All of this is bolstered by Ilan Eskenazi and Jessica Stroup’s acting throughout the show, especially in regards to their relationship. Each scene they are in together phenomenal, with their chemistry making it really feels like they are real life brother and sister.
But let’s not forget papa, as David Wenham performance as Harold is as manipulative and vindictive of a character as they come. While there’s certainly redeeming aspects to his character too, those qualities are all but gone after he dies. As it was implied in Daredevil – and eventually revealed through exposition again – being brought back by the Hand exacerbates any ill feelings one might have had before dying or in general. So even if he wants to become a better person, it’s the equivalent of having a psychological disease, where it’s easier said than done. As a result, his manipulation throughout the show is there but is done far more subtlety than most of Iron Fist’s writing and story. He is so good that he not only manages to fool the characters in the show of his intentions but most of the viewers watching as well, as there are so many likable things about the man. It’s easy to fall into as well, as I felt sorry for him similarly to Ward in the fact that he suffers from the cycle of abuse as well, from both his father and the hand. By the end of it, you really hope he can be put out of his misery.
As you can see I really enjoyed the Meechums, and their characters arcs on the show as a whole, so it would have been great if they – mostly Harold – had been the only antagonist Danny faced in the show. Instead the show cycles in three different main villains in the form of Madam Gao, Bakuto, and Harold Meachum. The quantity over quality mindset has affected the superhero genre, including some of Iron Fist’s fellow Defenders, in a negative way since it’s boom, most importantly in regards to pacing.
When you have 13 episodes at an hour each, there is going to be a lot of time to fill up. As a result, the three episodes revolve around set-up and the show gets bogged down in bringing Danny back to the real world. It takes that long for people to even start recognizing Rand as who he is, let alone delving into his Iron Fist backstory, which the first three episodes should have been about. As a result, the pace is so drawn out that it can get boring waiting for the impactful stuff to happen, and it’s why the show would have been way better suited as the Defenders series were intended to be portrayed, as mini-series, not seasons. Instead of devoting 13 full episodes to each character, give them around six or so, enough to flesh them out, then have them meet up for the Defenders show. Instead, there’s a lot of dead air and a lot of boring aspects of the show, including showing the same death flashback scene about 15 times.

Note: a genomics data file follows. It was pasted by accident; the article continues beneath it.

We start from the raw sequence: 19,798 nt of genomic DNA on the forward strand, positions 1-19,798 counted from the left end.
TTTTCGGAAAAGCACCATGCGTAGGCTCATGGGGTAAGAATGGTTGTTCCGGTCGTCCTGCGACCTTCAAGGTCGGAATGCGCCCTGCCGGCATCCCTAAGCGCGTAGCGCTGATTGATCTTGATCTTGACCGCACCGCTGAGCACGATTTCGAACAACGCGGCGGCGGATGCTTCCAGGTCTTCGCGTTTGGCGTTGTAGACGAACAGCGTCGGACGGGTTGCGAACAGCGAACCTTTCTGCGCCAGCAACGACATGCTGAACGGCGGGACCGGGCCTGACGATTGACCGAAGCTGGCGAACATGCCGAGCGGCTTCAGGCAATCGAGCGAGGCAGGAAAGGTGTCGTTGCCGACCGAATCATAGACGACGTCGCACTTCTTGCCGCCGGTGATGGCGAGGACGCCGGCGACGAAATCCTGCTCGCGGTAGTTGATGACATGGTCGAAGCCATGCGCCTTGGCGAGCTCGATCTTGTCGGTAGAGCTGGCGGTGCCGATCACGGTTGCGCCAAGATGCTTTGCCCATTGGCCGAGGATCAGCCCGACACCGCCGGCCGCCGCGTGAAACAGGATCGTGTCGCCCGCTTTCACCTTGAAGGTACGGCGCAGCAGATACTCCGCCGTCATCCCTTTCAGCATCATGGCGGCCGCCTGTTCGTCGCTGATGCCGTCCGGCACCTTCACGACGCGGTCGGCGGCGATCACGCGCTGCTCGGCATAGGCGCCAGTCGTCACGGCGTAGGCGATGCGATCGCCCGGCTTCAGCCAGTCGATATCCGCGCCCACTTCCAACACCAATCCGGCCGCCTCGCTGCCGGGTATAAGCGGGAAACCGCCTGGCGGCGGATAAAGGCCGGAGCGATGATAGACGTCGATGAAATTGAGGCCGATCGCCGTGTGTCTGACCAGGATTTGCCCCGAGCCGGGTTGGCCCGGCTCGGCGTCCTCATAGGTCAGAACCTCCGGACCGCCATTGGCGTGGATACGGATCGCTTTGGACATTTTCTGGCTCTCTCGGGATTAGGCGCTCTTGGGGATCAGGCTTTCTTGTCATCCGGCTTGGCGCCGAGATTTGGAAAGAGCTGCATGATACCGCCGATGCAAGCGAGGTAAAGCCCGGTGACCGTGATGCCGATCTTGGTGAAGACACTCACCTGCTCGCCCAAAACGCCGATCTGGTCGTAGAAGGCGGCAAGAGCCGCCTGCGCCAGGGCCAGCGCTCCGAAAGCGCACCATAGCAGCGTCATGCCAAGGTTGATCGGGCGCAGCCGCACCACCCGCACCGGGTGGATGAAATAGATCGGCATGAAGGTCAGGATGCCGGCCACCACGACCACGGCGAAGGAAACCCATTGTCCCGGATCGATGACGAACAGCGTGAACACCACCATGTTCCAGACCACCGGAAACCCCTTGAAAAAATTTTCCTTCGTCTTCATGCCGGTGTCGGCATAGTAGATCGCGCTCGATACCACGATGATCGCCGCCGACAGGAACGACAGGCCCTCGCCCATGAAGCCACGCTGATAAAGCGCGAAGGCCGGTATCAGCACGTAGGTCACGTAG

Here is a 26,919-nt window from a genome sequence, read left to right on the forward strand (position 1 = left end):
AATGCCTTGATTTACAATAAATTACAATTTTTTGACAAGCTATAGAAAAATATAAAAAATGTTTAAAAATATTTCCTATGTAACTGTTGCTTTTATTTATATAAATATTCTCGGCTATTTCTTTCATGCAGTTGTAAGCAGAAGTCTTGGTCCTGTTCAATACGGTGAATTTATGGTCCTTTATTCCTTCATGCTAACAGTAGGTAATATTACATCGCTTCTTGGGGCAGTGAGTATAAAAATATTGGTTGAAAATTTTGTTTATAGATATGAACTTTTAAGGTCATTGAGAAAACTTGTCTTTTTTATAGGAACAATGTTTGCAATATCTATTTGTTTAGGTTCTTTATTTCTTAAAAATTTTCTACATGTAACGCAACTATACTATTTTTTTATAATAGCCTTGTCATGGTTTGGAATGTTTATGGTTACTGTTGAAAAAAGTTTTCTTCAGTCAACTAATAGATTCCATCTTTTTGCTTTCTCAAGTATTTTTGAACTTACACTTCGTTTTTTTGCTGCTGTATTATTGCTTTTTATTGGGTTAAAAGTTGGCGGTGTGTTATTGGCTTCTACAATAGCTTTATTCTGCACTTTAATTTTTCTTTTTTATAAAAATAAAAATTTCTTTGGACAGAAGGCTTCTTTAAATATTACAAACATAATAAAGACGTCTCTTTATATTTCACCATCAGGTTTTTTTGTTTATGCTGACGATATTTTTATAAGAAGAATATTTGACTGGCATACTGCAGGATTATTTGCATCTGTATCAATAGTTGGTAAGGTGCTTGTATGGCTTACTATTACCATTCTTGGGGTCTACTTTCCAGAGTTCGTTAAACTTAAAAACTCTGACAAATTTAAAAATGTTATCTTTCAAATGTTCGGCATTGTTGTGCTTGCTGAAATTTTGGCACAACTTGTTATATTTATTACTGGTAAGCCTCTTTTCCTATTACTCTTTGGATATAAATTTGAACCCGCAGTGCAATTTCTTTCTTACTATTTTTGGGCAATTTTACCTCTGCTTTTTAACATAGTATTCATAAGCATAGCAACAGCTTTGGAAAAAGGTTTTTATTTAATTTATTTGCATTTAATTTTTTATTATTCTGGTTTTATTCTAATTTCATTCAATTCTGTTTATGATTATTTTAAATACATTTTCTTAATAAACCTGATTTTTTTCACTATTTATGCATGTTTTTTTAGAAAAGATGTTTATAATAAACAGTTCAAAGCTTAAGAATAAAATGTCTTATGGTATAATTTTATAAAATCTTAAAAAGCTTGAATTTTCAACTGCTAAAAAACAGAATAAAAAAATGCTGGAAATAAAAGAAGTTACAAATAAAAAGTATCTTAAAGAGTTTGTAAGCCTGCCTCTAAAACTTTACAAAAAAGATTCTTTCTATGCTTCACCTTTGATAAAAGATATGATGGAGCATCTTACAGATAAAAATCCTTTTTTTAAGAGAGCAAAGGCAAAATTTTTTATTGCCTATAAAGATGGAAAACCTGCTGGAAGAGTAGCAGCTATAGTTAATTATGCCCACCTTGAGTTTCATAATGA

The only thing worse in Iron Fist then some it’s writing, pacing and acting was its fight scenes. The precedent was set for this show by Daredevil, as the show had some of the coolest choreography that’s been done in any live superhero medium. The most memorable scenes from Matt Murdock’s adventures are the long tracking hallway and stairwell scene that are done in one shot. They felt brutal and realistic, as you could genuinely see Charlie Cox (or his double) getting tired throughout the shot.
By contrast, you have Iron Fist, which features a scene that is 35 seconds long get 56 camera cuts. That is Hally Berry’s Catwoman levels of bad. This would obviously be bad regardless of whatever fighting style was used, but especially with Kung Fu. Martial arts is very important to Asian culture, so the way that they end up approaching the fighting style is not only contradictory to their methods, it’s insulting.
The flamboyantly, Hollywood-like nature of fighting on display, using the obvious camera cuts and shaky cam as a crutch to hide missed and slow punches, is a poor comparison to actual action movies focused around the genre. It’s made entirely worse by the fact that Finn Jones doesn’t know Kung-Fu, and there is no stunt double to stand in, as he has yet to don the Iron Fist costume. It’s why I understand the outrage at the white washing that so many in the media have complained about in regards to the show. Iron Fist tries to emulate the impact that Luke Cage had when dealing with African American issues in the same way in Iron fist, but with a white character doing so, it seems misplaced.
While it wasn’t for the reasons that a lot of people came away with, as much as I enjoyed a lot of aspects of Iron Fist, I was also considerably disappointed. It just seems like that there was little to no effort put into some aspects of the show. Then there are other aspects that also seem lazy, but only when dealing with certain characters like Danny Rand, otherwise characters like the Meachum’s have emotion stories and dialogue that resonate. While they are certainly great actors, I can’t imagine that they could have done the performances they did without a solid template to go off of.
So would I recommend that you watch Iron Fist? Yes, I actually would, just for the right reasons. Know that you aren’t going to be getting the epic fight scenes of Daredevil, the psychological thriller of Jessica Jones, or the cultural nuance of Luke Cage, but you will get one hell of a story surrounding the Meachum’s.
- The Meachum Family
- Visceral Depiction of Family Abuse
- Abysmal choreography and cinematography
- Finn Jones as Danny Rand/Iron Fist
- Poor pacing